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The output drop in southern wheat growing states and in Maharashtra and Karnataka is estimated to be around 36 kilograms per hectare per day if the crop is sown very late.

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In Other major Commodities Updates we can read about India’s FM statement on Inflation root cause and launching of in 12 commodities by MCX.


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Inflation due to food items shortage: FM


The current trend in inflation in India is a result of a shortage of food items and not due to a demand-push factor, Union finance minister Pranab Mukherjee told Parliament on Tuesday.

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The food articles index rose an annual 15.6% as at 14 November, up from the previous week’s 14.6% rise.

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The weakest monsoon since 1972 and then floods in parts of the country have hurt farm output and pushed up food prices.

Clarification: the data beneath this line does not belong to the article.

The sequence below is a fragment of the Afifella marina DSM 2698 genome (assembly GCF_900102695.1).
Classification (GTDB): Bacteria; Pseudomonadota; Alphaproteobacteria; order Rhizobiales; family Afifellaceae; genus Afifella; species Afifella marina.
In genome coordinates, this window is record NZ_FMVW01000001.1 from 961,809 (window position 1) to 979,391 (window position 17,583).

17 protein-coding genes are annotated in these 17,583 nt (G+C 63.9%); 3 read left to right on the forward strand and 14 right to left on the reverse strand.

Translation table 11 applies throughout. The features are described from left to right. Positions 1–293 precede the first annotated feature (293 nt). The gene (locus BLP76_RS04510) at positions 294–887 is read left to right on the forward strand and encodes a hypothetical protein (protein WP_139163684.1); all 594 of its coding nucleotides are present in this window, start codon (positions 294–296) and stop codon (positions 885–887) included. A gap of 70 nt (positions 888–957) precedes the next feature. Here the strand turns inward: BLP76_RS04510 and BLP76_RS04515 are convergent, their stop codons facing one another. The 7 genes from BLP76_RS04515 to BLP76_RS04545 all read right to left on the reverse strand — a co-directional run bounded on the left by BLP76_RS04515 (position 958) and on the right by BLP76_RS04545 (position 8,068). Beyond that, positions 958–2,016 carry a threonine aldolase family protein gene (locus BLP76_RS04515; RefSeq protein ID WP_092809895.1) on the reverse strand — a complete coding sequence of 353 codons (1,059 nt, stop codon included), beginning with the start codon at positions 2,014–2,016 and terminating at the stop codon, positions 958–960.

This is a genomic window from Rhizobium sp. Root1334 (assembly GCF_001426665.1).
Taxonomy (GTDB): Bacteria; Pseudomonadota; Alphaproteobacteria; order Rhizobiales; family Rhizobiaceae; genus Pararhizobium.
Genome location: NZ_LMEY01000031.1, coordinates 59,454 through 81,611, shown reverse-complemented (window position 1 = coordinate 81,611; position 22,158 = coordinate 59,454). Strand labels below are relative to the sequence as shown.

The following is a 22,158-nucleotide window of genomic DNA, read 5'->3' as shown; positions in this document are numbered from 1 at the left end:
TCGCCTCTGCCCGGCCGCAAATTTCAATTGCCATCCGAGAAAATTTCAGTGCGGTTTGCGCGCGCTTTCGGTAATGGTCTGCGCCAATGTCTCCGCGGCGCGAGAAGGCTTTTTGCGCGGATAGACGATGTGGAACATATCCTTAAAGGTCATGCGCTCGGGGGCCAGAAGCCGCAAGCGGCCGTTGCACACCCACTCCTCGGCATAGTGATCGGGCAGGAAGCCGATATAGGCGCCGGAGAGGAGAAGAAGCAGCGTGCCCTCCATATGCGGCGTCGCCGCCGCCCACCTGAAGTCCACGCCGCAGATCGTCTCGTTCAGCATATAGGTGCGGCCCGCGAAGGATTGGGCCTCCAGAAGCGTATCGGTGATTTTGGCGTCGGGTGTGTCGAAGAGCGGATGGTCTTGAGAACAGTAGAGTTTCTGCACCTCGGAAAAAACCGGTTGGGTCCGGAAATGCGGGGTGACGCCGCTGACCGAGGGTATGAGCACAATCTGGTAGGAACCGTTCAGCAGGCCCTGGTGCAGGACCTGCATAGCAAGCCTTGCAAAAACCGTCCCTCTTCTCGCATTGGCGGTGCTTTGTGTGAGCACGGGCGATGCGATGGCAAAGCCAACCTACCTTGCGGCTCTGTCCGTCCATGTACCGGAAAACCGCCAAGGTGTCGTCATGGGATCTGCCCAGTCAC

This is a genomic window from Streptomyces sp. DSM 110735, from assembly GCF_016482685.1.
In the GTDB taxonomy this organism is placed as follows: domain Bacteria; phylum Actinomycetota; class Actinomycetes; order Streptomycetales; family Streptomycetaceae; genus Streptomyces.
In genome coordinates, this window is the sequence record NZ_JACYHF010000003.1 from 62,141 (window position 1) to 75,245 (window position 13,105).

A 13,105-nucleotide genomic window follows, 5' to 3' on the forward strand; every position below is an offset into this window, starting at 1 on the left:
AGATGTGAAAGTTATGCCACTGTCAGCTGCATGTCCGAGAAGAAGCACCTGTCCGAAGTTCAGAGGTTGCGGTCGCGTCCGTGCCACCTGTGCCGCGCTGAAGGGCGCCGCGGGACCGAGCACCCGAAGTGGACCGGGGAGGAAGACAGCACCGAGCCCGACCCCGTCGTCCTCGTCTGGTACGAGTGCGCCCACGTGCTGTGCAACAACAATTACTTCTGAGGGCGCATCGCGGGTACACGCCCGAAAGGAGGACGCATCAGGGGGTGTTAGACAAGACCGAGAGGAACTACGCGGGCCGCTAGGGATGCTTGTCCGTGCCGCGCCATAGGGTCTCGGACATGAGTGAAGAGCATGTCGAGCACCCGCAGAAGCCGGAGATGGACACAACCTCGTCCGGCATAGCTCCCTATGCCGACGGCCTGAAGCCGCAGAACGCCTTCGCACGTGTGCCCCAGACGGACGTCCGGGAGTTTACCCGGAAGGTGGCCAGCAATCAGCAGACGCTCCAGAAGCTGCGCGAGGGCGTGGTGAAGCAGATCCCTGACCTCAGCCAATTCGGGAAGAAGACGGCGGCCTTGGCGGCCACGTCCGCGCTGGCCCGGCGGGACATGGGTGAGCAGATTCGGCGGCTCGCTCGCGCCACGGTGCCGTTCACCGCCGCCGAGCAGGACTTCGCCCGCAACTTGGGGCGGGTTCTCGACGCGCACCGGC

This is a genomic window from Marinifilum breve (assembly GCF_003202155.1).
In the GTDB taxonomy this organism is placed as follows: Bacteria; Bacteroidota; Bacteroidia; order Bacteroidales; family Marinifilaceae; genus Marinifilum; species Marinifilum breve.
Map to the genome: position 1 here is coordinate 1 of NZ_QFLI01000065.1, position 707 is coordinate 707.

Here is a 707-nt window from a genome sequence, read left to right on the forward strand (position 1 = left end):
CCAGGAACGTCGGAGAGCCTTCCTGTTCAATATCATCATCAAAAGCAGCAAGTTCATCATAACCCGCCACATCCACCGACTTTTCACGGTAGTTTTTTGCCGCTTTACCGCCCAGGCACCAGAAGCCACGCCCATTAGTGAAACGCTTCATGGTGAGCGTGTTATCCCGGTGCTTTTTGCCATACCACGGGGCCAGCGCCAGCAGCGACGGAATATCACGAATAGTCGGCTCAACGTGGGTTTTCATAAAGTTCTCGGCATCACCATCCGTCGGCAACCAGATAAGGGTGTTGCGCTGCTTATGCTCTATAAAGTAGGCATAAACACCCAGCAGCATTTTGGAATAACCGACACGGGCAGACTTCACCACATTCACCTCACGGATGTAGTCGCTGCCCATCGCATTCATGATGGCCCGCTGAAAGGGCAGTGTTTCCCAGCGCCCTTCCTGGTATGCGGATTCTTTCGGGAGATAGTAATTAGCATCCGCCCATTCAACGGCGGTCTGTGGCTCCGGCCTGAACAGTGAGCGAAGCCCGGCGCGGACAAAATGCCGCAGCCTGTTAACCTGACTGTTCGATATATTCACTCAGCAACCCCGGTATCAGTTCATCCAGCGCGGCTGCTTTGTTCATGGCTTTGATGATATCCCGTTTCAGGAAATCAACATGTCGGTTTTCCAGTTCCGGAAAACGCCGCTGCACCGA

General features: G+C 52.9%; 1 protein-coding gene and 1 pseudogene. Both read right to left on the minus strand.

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The finance minister said the government is keeping a close watch on futures trading in commodities.

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The Centre is planning massive investment to boost farm output, the minister said.

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MCX launches EFP in 12 commodities:


The Multi-Commodity Exchange of India (MCX) has introduced the exchange of futures for physicals (EFP) transactions in 12 commodities from Tuesday, the bourse said in a release.

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This process will help traders who have already entered into an agreement for physical trade to take position on futures platform for transparent pricing mechanism.

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In EPF, if the quality of the commodity traded does not match MCX specifications, both parties can then decide on a premium or discount to the settlement price on the futures platform on the delivery date.